Petitioners' motion for reconsideration was denied on June 4, 1996. No appeal was taken; instead, on July 15, 1996, they filed a Petition for Relief From Judgment[6] as they failed to seasonably appeal allegedly because of accident, honest mistake and excusable negligence. In their petition for relief, petitioners attributed their failure to appeal the January 5, 1996 RTC Decision to the excusable negligence of their counsel, who, at the time of the receipt of said decision, was busy preparing for a conference in Baguio City. To strengthen their claim for relief from judgment, petitioners raised anew their defense[7] set up in the collection case.

On September 16, 1996, the RTC denied the petition for relief for lack of merit.[8] The court held that the issues raised by petitioners were the same as those raised in their motion for reconsideration which had already been resolved by the court. It added that there was no showing of fraud, accident, mistake or excusable negligence, to warrant a relief from judgment.[9]

Aggrieved, petitioners appealed the matter to the Court of Appeals; the same was docketed as CA-G.R. CV No. 59563. After the filing of the appellants' brief by the petitioners, Lacson filed a Motion to Dismiss[10] on the ground that the issues raised were questions pertaining to the merits of the collection case and not to the denial of the petition for relief.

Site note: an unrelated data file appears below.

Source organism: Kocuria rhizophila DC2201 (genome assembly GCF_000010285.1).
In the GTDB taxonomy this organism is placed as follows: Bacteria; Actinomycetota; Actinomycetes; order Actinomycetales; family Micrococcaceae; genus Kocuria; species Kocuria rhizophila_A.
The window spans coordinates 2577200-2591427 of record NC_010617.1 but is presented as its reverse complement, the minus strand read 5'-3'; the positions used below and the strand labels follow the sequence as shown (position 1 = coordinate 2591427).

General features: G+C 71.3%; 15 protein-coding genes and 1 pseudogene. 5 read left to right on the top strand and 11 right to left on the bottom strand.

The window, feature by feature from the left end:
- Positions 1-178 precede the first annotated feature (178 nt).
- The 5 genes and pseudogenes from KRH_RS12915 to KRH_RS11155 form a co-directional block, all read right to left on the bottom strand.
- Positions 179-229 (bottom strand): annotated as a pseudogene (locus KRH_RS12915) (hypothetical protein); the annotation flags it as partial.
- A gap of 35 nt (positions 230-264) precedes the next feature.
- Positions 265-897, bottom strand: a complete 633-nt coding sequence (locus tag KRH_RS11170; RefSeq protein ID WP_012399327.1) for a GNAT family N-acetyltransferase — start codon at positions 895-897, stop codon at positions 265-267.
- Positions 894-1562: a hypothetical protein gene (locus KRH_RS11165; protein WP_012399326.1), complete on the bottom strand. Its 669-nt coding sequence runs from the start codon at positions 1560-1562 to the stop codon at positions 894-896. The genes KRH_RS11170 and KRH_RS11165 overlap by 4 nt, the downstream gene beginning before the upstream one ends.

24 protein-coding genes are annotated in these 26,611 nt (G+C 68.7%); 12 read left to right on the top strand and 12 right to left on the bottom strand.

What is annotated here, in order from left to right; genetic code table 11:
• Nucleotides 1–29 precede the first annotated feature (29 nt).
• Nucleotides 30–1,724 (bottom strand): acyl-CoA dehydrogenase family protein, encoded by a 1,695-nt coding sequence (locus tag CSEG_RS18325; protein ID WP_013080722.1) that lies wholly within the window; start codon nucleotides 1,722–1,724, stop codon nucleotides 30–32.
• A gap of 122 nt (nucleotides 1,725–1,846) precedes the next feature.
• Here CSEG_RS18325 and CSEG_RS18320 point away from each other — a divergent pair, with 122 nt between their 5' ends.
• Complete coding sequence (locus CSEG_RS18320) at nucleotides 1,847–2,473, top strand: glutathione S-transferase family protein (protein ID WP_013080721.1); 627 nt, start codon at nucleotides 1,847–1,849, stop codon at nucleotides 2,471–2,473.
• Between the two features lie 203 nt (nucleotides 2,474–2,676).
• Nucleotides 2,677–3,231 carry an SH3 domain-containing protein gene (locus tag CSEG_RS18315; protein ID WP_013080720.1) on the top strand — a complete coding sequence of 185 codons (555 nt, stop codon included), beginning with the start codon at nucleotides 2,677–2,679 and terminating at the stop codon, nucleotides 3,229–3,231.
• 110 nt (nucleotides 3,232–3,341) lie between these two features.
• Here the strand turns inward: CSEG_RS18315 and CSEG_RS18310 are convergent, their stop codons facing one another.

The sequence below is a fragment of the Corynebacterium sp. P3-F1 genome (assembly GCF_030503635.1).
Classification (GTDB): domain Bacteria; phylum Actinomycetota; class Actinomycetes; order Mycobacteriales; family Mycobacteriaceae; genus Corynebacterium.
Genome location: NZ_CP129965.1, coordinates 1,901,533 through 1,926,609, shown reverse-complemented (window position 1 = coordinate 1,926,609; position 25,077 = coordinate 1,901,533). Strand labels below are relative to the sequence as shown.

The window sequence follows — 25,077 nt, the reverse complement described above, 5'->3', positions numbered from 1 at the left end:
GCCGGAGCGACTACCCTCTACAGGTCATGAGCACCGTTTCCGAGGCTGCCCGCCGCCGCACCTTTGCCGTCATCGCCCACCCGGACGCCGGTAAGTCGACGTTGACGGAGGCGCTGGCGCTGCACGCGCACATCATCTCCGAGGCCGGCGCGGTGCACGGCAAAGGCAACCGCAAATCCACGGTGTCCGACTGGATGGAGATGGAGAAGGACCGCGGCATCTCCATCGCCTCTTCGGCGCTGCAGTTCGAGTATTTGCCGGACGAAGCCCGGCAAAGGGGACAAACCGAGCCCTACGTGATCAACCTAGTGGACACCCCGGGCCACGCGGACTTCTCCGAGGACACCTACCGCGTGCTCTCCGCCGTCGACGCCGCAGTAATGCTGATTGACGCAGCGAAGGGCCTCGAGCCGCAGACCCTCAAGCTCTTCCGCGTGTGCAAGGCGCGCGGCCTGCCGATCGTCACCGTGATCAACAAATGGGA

In a Resolution dated January 24, 2001, the appellate court granted the motion and thus dismissed the appeal pursuant to Section 1(b), Rule 50[11] of the Rules of Court.[12] While petitioners apparently questioned the September 16, 1996 Order of the RTC denying their petition for relief, it appeared from their appellants' brief that they were, in fact, assailing the January 5, 1996 decision of the court on the merits of the case. As such, the appeal before the CA was filed beyond the reglementary period. The CA further held that no appeal may be taken from an order denying a petition for relief from judgment pursuant to Section 1(a), Rule 41 of the Rules.[13]